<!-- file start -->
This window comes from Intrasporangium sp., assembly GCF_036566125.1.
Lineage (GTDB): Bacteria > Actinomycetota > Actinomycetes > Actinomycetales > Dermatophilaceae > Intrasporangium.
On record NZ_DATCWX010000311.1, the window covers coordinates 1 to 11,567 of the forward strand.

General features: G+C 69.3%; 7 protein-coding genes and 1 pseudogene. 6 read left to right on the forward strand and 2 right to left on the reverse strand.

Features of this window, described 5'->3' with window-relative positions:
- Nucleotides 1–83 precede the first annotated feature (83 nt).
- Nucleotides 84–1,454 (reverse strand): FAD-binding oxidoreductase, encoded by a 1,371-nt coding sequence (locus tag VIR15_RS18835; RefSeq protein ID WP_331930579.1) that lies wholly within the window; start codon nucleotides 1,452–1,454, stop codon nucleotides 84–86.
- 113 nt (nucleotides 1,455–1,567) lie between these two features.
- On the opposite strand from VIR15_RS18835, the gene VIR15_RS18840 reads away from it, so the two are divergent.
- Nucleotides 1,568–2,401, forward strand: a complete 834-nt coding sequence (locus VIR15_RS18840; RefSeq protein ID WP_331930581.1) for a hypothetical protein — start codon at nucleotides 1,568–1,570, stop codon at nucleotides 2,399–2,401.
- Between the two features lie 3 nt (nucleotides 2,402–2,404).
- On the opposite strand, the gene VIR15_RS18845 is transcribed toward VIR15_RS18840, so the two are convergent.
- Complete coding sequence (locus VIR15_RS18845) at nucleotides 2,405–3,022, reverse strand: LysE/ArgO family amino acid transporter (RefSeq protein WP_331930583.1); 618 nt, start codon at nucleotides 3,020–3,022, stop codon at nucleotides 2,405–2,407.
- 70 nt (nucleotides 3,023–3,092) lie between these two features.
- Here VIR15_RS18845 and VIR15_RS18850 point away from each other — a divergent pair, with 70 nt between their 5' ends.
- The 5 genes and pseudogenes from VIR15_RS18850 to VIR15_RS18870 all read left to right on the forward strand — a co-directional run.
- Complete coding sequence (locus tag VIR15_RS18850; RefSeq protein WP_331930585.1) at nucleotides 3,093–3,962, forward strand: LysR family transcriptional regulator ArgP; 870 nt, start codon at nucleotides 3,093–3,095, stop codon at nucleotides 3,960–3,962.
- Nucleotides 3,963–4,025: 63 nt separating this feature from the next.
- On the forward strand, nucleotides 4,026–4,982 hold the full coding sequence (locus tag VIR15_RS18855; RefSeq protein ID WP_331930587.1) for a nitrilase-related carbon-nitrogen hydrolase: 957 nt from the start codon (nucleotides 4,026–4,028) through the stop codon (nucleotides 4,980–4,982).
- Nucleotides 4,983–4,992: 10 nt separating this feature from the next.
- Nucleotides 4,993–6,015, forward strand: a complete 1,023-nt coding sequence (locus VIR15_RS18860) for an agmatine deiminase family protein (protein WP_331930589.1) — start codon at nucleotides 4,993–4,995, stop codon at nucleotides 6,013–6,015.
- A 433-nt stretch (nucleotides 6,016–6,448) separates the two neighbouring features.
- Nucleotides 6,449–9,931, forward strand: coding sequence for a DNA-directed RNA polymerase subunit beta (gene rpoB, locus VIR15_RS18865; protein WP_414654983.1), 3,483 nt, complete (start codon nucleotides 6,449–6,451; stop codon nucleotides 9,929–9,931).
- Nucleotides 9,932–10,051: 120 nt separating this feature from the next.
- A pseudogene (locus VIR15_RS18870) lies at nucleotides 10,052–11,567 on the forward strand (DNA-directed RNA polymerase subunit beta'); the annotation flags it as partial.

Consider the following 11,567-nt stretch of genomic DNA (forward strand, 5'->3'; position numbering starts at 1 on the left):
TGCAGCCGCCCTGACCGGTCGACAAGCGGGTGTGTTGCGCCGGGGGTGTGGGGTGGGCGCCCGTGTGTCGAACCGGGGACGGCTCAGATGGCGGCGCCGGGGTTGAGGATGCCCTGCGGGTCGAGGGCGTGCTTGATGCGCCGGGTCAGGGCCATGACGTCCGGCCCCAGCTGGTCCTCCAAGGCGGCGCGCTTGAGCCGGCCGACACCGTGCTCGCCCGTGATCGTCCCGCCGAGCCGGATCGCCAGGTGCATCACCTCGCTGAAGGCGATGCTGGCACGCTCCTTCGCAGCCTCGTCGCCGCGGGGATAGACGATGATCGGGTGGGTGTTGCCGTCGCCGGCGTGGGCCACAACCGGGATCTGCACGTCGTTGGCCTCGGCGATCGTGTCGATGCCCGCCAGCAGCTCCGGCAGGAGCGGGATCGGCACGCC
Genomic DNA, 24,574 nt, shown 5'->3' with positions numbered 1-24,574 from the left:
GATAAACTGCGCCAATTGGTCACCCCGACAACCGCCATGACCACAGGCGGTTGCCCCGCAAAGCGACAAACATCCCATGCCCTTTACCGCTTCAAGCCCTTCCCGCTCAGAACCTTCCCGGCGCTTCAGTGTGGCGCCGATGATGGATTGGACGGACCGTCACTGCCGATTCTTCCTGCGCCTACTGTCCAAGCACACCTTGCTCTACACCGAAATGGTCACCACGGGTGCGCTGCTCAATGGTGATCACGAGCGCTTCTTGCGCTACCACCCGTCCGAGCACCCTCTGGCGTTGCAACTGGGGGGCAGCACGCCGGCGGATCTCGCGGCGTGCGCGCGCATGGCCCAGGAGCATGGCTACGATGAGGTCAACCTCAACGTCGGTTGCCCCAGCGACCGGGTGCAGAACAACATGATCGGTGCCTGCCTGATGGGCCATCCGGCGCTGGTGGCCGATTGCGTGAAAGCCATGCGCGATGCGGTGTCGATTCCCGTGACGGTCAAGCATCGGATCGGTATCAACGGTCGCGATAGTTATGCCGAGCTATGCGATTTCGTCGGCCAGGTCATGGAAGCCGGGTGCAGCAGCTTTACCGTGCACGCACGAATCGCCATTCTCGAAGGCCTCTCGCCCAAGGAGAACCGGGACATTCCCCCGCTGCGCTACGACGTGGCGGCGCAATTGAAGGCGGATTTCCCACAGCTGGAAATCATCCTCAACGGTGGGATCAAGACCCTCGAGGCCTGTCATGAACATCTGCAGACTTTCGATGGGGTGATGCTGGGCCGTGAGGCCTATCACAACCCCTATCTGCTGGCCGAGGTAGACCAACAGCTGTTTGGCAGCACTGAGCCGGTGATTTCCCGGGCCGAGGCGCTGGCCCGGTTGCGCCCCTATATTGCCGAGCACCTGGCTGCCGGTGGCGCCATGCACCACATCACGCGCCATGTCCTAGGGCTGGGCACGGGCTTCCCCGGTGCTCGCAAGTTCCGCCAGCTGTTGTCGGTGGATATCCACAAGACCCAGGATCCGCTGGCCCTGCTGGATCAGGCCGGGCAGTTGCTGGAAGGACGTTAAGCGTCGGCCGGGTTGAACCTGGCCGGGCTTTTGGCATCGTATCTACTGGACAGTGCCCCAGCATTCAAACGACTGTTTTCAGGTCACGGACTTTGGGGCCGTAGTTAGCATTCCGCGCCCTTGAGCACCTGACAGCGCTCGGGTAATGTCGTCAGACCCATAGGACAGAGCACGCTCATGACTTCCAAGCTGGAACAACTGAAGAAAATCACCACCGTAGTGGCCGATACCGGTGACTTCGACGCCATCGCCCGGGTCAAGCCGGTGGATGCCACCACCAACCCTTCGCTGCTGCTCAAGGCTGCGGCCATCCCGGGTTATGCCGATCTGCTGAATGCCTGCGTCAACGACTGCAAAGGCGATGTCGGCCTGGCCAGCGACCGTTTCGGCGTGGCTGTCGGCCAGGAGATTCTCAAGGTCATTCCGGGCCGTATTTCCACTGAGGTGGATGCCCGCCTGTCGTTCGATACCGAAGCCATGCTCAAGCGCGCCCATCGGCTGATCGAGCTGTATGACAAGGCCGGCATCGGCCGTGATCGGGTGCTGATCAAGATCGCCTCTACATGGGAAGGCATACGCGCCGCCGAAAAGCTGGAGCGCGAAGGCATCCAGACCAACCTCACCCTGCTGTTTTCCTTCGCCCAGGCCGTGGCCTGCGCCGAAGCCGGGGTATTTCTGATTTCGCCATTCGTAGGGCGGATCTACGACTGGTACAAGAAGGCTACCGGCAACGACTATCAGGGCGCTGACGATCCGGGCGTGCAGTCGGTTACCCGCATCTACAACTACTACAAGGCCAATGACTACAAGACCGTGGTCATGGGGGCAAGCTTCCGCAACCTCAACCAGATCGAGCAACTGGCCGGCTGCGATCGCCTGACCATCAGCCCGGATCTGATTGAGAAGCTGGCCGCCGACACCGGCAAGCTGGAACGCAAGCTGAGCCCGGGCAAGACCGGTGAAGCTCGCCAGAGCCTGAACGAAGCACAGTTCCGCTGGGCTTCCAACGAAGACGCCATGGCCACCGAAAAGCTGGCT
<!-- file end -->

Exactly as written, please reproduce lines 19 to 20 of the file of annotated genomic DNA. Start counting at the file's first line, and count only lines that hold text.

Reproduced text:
- On the forward strand, nucleotides 4,026–4,982 hold the full coding sequence (locus tag VIR15_RS18855; RefSeq protein ID WP_331930587.1) for a nitrilase-related carbon-nitrogen hydrolase: 957 nt from the start codon (nucleotides 4,026–4,028) through the stop codon (nucleotides 4,980–4,982).
- Nucleotides 4,983–4,992: 10 nt separating this feature from the next.